The Snake Oil Well, Running Dry

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Via Instapundit, it seems that T. Boone Pickens is slowing down his plans to save America by getting us to buy wind power from him.

Over the past two days, Boone spoke at events where he said that the wind project is having trouble getting financing because of the credit crunch.

He was also quoted saying that falling prices of natural gas, used in power plants, are making his wind project less economical.

Another possible factor (albeit smaller) is the defeat of California's Proposition 10, a plan to provide rebates that was heavily funded by Pickens because of the potential windfall to his business. reason was critical of that set-up early this year, and Pickens spent a lot of his time dealing with criticism in a conference call I participated in last month. But the biggest problem I had with Pickens' year-long campaign was his populist angle that our purchase of oil from other countries was "the largest wealth transfer in the history of mankind." Steven Milloy put it best.

Contrary to Pickens' demagoguery, "wealth transfer" is a term generally used in the context of estate planning, where money is simply "gifted" to heirs.

Our purchases of foreign oil, in contrast, are more reasonably known as "trade" — and trade is good.

Americans are not simply petro-junkies who mainline crude oil for the masochistic high of watching gas pump numbers spin faster. We produce goods and services with imported oil more than any other people on this planet.

The Pickens TV and PR campaign was one of the most sophisticated I've ever seen: not only did he get Al Gore and the presidential candidates to give him cover, I remember an Ohio voter who said she didn't like McCain or Obama so she'd write in Pickens. (Pickens' gravelly Texas accent was a big help, I think: as Ross Perot could tell you, there's something more politically attractive about a plains tycoon than, say, a Silicon Valley billionaire.) But I'm not weeping that his $57 million campaign isn't getting him what he wanted this year.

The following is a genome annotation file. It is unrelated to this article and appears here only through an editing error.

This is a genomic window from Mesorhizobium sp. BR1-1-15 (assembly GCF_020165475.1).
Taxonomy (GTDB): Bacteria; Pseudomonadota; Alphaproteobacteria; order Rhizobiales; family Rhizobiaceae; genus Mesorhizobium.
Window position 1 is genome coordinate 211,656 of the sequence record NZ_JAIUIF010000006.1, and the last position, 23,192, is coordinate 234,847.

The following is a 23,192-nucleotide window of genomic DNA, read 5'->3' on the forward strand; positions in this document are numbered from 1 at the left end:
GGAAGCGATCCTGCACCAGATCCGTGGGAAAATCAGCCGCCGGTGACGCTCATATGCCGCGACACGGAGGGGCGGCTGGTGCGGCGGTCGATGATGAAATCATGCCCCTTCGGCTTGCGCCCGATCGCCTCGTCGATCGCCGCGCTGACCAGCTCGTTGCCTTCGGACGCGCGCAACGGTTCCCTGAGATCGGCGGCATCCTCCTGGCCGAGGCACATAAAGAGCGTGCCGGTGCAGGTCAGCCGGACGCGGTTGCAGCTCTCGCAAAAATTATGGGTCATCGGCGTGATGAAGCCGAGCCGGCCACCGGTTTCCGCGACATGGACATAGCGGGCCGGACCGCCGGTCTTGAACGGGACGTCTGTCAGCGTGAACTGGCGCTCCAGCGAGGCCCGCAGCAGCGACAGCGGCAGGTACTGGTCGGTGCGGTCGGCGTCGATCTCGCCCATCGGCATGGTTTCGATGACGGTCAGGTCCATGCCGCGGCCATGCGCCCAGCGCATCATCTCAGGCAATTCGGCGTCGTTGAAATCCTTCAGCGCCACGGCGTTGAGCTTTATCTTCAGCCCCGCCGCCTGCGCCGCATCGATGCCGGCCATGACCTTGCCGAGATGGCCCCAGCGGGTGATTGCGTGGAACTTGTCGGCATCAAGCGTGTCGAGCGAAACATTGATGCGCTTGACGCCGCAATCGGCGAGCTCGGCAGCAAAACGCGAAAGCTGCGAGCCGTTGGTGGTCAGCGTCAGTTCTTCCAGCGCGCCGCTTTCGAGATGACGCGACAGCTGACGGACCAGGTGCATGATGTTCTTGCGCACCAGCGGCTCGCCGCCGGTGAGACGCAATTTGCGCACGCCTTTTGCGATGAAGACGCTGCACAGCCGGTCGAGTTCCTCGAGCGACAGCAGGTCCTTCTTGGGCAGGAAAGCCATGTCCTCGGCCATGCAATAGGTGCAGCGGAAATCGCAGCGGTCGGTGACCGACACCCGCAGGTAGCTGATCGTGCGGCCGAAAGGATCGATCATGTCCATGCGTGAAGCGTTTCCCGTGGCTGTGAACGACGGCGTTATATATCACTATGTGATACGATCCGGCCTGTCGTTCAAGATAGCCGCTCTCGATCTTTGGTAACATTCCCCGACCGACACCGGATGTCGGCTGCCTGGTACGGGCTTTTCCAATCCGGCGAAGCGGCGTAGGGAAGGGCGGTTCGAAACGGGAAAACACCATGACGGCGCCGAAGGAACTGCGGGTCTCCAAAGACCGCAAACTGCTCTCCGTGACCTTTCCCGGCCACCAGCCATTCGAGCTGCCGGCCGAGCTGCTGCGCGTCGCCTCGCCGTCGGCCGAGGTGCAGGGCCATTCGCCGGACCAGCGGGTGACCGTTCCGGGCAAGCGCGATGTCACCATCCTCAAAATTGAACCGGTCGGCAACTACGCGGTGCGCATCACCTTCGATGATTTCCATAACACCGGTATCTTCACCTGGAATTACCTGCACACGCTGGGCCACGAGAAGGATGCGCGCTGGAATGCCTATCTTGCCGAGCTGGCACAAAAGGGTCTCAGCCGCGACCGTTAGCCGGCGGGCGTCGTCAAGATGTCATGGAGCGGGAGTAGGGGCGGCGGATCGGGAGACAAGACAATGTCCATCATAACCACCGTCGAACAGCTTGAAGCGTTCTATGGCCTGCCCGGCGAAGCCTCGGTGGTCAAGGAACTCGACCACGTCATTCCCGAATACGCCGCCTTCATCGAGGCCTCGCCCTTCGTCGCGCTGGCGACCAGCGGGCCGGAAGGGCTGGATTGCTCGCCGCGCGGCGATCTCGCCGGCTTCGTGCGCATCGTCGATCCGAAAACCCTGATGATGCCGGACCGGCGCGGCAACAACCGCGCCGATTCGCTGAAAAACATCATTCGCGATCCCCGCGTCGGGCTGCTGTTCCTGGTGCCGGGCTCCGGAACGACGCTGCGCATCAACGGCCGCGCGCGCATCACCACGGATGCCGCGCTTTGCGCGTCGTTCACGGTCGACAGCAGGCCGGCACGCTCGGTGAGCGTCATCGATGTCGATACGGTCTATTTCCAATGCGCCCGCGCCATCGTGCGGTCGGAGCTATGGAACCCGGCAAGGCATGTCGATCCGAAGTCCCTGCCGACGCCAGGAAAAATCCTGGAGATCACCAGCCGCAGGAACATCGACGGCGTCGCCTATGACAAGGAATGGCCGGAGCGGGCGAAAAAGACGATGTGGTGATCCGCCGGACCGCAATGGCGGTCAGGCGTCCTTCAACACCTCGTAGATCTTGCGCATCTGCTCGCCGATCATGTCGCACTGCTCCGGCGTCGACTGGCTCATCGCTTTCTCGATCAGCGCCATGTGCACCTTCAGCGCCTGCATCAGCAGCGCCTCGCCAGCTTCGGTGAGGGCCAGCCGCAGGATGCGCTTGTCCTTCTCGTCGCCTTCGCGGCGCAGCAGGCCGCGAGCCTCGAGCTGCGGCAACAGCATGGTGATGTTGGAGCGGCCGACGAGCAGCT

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18 responses to “The Snake Oil Well, Running Dry

  1. That whole “wealth transfer” line really bugged me. If anything it is a wealth transfer going the other way. If I were an average Saudi, I would look around and think “gee we have all this oil that Westerners take and use to make really productive and wealthy economies and in return we get a bunch of money that goes to our elite who in turn sends it back to the west for manufactured goods that only our elite enjoy. Why can’t we keep our oil here and use it for ourselves?” Back in the day, a relationship where by one country produces raw materials and another produces manufactured ones was called mercantilism and the raw material produced was thought to be getting screwed. Now it is called a wealth transfer. Go figure.

  2. The thing I never got is why he needed Californians to pass a bill to build wind plants in the Great Plains.

  3. So I can stop worrying about longer and longer days now? Or would the windmills make the earth spin faster?

  4. John, petro states don’t want to “keep the oil” because they have such an excess of it. The logical inclination would be to build refineries and chemical production plants so that the source country produces both raw material and end product, though the power relationships probably factor into this a lot. You can’t have a growing middle class working skilled jobs and demanding things like rights.

    In fact it’s a mystery to me why Venezuela hasn’t made more effort to break into the gas industry. Protectionist gas policies?

  5. I’d be interested to see what happens when oil consumption jumps back up to 2007 levels. The recession is giving us a reprieve, but I still think it would be foolish to give up on wind, nuclear and solar just because prices have fallen as much as they have. We need to have SOME preperation for geologically limited oil and gas supply in the near future.